Blaze1 wrote:Would an endplate-less front wing design be advantageous in a single seat category where the maximum span is within the inside width, between the front wheels (non-outwash)?
All else being equal, I think ride height and underbody strategy probably play greater roles in determining an appropriate front wing configuration. At higher ride heights, edge vortices will be weaker, regardless of layout. So, it might be impractical in those cases to sacrifice surface area, which is a necessary step if adopting an endplate-less design...
Scientists are still trying to figure out exactly what the --- Nicholas Tombazis was trying to accomplish with F138's front wing
Similarly, a car that makes ample use of underbody downforce with venturi tunnels or a large diffuser will likely be best served by a relatively small front wing that allows more air flow to reach the front of the floor. The inverse is also true: a restricted design that includes a small diffuser will likely benefit from a relatively large front wing that can divert more air flow away from the front of the floor.*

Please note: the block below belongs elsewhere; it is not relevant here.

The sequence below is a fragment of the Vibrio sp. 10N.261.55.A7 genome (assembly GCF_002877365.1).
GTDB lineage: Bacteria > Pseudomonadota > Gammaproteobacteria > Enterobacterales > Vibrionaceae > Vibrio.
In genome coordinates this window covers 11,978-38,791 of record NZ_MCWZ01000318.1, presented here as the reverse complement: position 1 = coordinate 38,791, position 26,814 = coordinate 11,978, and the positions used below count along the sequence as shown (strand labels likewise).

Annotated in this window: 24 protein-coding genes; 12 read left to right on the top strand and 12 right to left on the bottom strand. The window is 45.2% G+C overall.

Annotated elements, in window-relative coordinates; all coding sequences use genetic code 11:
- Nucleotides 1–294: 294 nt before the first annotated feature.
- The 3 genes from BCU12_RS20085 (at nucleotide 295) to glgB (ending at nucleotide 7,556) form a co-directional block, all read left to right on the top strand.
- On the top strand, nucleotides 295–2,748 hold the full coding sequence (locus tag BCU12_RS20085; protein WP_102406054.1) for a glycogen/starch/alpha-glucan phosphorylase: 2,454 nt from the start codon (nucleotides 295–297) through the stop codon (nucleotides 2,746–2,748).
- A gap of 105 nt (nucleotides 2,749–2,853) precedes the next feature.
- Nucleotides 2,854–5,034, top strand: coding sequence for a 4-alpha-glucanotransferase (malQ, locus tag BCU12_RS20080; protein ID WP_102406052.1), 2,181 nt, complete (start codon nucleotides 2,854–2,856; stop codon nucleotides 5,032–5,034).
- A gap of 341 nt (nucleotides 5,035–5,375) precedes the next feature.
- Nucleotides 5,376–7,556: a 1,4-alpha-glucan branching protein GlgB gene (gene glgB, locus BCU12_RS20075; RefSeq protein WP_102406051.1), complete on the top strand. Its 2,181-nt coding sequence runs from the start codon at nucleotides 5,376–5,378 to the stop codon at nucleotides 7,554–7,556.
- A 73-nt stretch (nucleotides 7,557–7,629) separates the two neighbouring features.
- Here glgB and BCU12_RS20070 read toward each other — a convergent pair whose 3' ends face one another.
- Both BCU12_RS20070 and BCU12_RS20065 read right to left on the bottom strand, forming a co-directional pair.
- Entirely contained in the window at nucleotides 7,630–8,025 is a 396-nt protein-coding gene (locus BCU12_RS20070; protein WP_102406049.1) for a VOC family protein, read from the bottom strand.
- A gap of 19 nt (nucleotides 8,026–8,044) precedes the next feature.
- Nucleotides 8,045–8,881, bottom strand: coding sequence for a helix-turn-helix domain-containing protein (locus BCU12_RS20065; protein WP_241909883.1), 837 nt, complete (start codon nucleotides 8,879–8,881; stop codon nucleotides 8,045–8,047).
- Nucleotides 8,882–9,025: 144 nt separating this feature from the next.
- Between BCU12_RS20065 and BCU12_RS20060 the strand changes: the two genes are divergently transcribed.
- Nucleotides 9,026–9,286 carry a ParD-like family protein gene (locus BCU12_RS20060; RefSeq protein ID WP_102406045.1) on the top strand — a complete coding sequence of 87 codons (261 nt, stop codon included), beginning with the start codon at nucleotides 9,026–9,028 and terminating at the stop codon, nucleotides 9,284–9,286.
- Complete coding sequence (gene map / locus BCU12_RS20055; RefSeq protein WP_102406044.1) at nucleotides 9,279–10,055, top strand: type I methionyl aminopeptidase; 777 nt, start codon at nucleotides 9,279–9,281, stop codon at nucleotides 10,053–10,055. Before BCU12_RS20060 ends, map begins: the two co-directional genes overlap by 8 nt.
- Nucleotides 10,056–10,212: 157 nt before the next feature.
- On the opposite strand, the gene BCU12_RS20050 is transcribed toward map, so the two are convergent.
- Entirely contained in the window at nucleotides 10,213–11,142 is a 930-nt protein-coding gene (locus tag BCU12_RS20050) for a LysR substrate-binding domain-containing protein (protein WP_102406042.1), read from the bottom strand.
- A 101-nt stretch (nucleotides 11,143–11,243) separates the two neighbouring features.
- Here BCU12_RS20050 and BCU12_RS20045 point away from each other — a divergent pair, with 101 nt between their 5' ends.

In both cases, it's about striking the right balance between the wing and the floor (among many
other factors), and endplate-less wings may or may not help.
I guess this is all just a long-winded way of saying, "It depends." (Or, "Beats the hell out of me.")
Underbody efficiency is dictated by the diffuser. Those that can't handle air flow at the same rate in which it's introduced into the system will create a bottleneck that increases static pressure along the entire length of the floor and beyond - absent mitigating factors, of course.